As you know, or even if you don’t know, I tell you anyway – Barcelona is my most favourite of all the cities I have ever visited. I love those chilled Spanish vibes, the variety of food and places to have your morning (okay, evening) sangria, the sound of the sea on Playa de Barceloneta and how vibrant it feels at evening. There is something for everybody. For students seeking their University exchange programs, for couples looking for a romantic gateway, to families with kids and older people who just want to enjoy some architecture and history.
In this article, I prepared for you a list of 10 things to do in Barcelona!
1. La Sagrada Familia
You can’t visit Barcelona and not see the most iconic place there. Designed by Catalan Antony Gaudi back in 1852 and now part of UNESCO World Heritage Site guarantees that the church is always busy and full of tourist. I personally haven’t been inside, but heard is an exquisite masterpiece, so I do recommend to book tickets in advance. It applies pretty much everywhere you go in Barcelona if you don’t want to miss things and your time there is limited.
2. Park Ciutadella
Without a doubt, Park Ciutadella is one of my most favourite parts of Barcelona. Full of green scenery, mandarin trees, picnic places, and benches to sit down and let the time pass by, it is a great escape from all the other tourist attractions. Interested in yoga classes in a park? Not a problem! There is also an option to rent a boat on the pond; ice cream stands offer a nice cool down on a hot day, and during the day the park is full of entertainment activities for kids.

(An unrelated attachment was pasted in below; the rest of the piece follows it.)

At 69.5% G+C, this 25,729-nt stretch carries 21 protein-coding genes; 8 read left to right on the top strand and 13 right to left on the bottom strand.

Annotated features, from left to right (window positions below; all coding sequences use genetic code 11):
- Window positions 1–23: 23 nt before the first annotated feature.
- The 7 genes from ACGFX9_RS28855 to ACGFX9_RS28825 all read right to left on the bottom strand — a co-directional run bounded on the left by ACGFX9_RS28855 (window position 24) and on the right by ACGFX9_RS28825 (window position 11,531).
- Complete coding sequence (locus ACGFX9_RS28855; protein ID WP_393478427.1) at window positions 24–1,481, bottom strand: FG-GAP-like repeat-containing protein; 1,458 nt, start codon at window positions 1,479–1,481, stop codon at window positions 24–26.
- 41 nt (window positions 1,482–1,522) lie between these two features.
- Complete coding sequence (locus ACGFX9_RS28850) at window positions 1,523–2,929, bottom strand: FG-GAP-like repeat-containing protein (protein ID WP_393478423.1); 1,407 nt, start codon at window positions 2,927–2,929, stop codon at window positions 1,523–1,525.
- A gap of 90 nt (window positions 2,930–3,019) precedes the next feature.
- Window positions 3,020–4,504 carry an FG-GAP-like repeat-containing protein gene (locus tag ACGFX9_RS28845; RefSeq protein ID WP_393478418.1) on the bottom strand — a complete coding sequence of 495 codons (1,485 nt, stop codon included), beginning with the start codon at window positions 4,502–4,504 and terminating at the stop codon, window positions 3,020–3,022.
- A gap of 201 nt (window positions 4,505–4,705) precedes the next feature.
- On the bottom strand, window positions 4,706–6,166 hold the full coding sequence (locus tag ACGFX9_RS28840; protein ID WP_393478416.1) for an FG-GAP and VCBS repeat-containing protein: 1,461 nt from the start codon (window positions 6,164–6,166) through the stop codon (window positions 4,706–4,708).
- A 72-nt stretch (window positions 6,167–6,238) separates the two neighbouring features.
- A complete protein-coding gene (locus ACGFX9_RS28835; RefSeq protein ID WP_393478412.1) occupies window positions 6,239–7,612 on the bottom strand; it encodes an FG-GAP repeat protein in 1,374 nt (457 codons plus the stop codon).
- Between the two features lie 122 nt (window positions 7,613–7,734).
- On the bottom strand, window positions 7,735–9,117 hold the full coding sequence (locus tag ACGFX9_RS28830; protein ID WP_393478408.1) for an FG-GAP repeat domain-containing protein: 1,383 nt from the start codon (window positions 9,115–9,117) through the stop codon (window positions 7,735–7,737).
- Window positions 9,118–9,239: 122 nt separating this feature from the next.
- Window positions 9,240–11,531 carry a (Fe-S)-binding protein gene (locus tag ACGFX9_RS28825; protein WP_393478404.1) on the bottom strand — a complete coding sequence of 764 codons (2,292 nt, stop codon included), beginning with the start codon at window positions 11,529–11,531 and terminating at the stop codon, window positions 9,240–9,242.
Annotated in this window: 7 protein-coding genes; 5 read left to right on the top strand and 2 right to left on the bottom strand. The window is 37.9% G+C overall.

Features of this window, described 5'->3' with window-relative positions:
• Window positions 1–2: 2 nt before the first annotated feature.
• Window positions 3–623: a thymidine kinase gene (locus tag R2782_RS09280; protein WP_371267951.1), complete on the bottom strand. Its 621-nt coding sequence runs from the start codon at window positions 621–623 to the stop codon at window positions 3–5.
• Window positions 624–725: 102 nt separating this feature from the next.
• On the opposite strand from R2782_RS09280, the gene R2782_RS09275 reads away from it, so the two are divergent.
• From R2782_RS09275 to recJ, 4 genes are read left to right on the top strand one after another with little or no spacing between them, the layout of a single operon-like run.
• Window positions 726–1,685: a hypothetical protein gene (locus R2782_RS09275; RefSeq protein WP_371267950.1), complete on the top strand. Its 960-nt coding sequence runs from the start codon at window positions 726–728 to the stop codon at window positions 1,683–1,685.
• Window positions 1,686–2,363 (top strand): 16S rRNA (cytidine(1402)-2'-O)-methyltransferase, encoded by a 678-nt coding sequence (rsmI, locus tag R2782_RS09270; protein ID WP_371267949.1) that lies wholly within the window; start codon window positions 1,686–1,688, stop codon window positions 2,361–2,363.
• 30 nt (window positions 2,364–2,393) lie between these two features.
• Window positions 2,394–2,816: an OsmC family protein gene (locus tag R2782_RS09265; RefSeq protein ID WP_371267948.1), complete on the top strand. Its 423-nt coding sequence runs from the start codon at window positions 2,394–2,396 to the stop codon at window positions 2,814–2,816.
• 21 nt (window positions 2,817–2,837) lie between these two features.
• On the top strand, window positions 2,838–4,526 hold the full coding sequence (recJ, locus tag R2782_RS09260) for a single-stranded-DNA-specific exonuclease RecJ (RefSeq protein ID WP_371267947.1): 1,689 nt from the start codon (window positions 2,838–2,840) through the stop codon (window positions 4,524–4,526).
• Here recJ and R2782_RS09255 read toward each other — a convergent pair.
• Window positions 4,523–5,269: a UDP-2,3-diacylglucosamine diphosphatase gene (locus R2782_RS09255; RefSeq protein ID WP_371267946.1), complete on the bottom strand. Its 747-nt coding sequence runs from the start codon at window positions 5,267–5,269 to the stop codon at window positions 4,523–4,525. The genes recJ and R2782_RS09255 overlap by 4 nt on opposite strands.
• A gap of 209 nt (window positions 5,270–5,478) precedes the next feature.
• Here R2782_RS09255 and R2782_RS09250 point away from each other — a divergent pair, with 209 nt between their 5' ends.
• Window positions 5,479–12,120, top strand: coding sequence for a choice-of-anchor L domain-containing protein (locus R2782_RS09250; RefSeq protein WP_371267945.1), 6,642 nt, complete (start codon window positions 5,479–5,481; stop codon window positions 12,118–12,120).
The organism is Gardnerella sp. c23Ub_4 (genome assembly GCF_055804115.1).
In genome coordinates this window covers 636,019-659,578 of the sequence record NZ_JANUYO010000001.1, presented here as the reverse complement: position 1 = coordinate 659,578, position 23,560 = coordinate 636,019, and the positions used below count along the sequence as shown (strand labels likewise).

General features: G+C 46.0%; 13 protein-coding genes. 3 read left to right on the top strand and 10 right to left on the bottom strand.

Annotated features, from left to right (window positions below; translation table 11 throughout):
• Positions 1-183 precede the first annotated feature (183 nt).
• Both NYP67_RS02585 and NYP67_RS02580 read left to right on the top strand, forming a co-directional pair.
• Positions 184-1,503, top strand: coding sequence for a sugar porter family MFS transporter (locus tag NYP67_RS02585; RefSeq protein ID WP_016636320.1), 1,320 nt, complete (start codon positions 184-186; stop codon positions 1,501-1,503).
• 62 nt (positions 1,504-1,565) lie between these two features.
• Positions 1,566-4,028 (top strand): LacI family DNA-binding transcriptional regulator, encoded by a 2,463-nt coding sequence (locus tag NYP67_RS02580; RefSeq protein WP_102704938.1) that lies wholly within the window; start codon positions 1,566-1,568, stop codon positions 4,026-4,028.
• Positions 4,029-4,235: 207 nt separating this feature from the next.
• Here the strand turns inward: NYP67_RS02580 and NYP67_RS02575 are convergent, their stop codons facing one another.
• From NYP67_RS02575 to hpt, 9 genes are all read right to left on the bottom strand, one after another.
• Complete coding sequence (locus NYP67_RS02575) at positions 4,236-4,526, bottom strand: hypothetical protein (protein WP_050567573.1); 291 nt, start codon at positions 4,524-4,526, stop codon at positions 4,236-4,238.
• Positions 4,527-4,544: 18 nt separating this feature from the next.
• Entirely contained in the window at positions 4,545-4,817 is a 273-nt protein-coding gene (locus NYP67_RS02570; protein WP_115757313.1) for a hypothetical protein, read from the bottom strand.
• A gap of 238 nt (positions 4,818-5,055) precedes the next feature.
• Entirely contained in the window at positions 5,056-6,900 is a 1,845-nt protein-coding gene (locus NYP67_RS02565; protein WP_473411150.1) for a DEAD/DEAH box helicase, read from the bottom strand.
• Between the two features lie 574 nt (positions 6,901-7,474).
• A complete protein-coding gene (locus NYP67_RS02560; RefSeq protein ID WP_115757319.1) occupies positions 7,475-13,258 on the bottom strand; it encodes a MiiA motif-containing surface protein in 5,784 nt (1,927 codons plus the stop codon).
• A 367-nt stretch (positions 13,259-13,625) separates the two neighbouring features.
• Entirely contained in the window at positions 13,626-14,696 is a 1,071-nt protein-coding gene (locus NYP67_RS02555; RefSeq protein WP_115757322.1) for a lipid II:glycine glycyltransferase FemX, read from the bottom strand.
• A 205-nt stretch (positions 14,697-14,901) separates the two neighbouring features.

3. Barceloneta Beach
Looking for a beach holiday somewhere in Europe? Than Barcelona may be your choice. The beach stretches over one kilometer with soft golden sand, plenty of restaurants and bars nearby offering a great selection of cold beer or fruity sangrias in those hot summer temperatures. The beach gets busy, and locals do like to participate in summer sports like volleyball and football. When I went there with my friend, we tried to keep up with some volleyball, but we failed, so we enjoyed a beach bar and plenty of sangria instead!
Tip 1: As you probably heard, Barcelona is full of pickpockets. I went twice and never had any problems (touch wood). You have to be conscious around your surroundings, don’t wear a backpack in busy places like Las Ramblas, make sure all your purse and expensive items are somewhere where you can reach for them, e.g., hidden pocket in jacket or fanny bag.
4. Gothic Quarter
If you want to get lost in a historic part of Barcelona, look no further than the Gothic Quarter. It used to a Roman village, and it still has got the beautiful remains and spirit hidden within the old walls. Nowadays it is a mix of old and new and is one of the most popular places when staying in Barcelona. The old town, or Gothic Quarter as you like, has got plenty of cafes, bars, shops and restaurants and hidden squares around. You just need to find your way through this concrete maze.
5. Cable Cars: Port Cable cars and Teleferic de Montjuïc
What about seeing Barcelona from a birds perspective? All those sleeping boats and yachts in the harbour, people moving around like ants in their nest? You can either jump inside the Port Cable Car; or climb your way all the way to Castell de Montjuic and then take a ride on top of the hill by Telefèric de Montjuïc.
Entrance: 11€ for a one-way ticket or 16.50€ for a round trip
For more information visit the website: https://www.holabarcelona.com/tickets/cable-car-montjuic-barcelona